Fixing PDFs Whose Pages Render as Black Rectangles

Adam C. Engst:

When he sent me the PDF, it opened and displayed fine in Preview on my Mac, running the same versions of macOS and Preview.

[…]

The solution may have been simple, but it was far from obvious. User oakcan reported suffering from the same problem and resolved it by calibrating his display. Chris Lee said that recalibrating the display worked for him too.

The PDF issue I’ve been seeing lately is pages that render as white rectangles, but only intermittently (e.g. after switching back from another app).

Previously: PDFKit Improves Somewhat in High Sierra.

Update (2018-01-30): Dan Masters:

This happens all the time in iBooks – maybe Apple should allow us to recalibrate iOS displays too 😄

Update (2019-01-31): Alas, I’m still seeing the problem with white pages on macOS 10.14.3.

Update (2019-02-01): Friedrich Markgraf:

Had a DHL shipping label PDF. Looked good in Preview, strange artifacts in Chrome, and totally unusable printed from Preview. Had to print a screenshot.

Fitness Tracking App Gives Away Locations of US Army Bases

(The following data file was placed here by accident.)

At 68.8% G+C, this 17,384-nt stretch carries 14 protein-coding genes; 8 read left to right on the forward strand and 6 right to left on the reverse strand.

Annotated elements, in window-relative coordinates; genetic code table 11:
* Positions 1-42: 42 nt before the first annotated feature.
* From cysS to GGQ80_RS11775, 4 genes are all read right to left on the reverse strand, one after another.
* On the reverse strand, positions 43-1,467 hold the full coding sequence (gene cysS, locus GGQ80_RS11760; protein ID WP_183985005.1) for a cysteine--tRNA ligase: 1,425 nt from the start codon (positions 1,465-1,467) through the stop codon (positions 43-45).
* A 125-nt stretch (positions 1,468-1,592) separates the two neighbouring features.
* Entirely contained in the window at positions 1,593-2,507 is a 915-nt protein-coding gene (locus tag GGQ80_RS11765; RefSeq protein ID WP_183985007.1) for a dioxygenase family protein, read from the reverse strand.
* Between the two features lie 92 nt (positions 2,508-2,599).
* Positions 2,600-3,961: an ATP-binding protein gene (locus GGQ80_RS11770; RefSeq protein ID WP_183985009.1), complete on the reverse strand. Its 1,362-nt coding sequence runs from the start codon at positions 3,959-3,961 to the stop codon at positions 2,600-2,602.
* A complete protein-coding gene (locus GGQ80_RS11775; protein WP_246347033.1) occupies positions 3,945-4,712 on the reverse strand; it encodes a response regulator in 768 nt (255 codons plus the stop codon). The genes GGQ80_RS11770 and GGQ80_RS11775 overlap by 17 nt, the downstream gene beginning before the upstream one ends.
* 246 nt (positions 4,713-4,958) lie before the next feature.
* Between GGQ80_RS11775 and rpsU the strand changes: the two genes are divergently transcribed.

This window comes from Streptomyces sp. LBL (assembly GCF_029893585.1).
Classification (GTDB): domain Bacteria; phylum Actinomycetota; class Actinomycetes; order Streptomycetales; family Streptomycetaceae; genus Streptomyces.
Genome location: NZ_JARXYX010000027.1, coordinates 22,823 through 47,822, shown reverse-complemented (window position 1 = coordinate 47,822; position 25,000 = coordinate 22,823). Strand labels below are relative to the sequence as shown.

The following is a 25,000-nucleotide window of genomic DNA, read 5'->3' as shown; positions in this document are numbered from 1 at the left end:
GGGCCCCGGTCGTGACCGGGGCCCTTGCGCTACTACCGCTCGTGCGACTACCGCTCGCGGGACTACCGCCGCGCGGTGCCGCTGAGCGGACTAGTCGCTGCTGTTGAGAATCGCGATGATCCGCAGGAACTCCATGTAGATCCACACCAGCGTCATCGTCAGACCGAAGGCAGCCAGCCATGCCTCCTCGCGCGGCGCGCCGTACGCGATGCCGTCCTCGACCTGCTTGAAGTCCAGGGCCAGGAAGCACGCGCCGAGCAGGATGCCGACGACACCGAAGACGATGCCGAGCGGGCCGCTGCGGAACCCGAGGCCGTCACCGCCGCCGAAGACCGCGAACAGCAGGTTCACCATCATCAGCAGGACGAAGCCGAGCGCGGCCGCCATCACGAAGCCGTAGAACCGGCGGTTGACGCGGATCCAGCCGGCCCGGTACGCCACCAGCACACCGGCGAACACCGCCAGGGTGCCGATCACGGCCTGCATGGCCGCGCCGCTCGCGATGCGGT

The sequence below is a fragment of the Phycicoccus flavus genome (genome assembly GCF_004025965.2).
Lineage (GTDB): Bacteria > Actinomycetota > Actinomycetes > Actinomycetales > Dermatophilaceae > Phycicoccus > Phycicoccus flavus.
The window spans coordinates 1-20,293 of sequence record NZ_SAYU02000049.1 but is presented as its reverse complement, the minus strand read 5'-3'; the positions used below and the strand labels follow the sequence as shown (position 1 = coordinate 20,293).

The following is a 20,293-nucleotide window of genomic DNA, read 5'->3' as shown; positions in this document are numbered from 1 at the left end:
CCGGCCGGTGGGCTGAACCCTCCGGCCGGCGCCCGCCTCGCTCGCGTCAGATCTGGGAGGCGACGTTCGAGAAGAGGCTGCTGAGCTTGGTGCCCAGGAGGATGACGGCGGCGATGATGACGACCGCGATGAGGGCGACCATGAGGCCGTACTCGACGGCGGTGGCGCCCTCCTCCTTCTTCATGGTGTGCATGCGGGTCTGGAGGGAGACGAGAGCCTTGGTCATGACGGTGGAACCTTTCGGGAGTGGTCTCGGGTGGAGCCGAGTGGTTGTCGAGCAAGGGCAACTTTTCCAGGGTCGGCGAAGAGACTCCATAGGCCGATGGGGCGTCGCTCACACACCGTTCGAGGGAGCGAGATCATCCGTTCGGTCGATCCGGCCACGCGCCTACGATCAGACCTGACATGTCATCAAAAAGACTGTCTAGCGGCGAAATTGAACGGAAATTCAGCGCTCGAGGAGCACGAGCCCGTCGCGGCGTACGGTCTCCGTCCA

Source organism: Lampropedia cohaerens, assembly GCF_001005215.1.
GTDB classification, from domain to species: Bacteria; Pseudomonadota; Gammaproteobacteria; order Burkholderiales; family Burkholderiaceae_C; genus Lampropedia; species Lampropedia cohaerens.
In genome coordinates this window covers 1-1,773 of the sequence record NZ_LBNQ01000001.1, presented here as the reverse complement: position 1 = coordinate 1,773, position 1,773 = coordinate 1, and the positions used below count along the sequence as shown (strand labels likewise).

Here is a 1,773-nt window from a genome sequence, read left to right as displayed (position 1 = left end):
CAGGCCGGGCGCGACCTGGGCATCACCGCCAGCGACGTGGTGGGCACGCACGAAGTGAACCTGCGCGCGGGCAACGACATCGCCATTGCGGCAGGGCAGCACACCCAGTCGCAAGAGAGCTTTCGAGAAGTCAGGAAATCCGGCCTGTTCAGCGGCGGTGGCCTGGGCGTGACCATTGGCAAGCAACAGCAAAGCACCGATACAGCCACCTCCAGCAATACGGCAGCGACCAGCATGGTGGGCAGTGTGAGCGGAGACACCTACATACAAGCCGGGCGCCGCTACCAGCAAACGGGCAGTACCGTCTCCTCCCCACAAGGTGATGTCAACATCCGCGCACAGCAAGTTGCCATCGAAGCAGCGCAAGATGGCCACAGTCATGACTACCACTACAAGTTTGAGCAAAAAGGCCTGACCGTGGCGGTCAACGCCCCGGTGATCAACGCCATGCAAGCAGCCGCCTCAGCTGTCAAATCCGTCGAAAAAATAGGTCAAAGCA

Alex Hern (via Bruce Schneier):

Sensitive information about the location and staffing of military bases and spy outposts around the world has been revealed by a fitness tracking company.

The details were released by Strava in a data visualisation map that shows all the activity tracked by users of its app, which allows people to record their exercise and share it with others.

The map, released in November 2017, shows every single activity ever uploaded to Strava – more than 3 trillion individual GPS data points, according to the company. The app can be used on various devices including smartphones and fitness trackers like Fitbit to see popular running routes in major cities, or spot individuals in more remote areas who have unusual exercise patterns.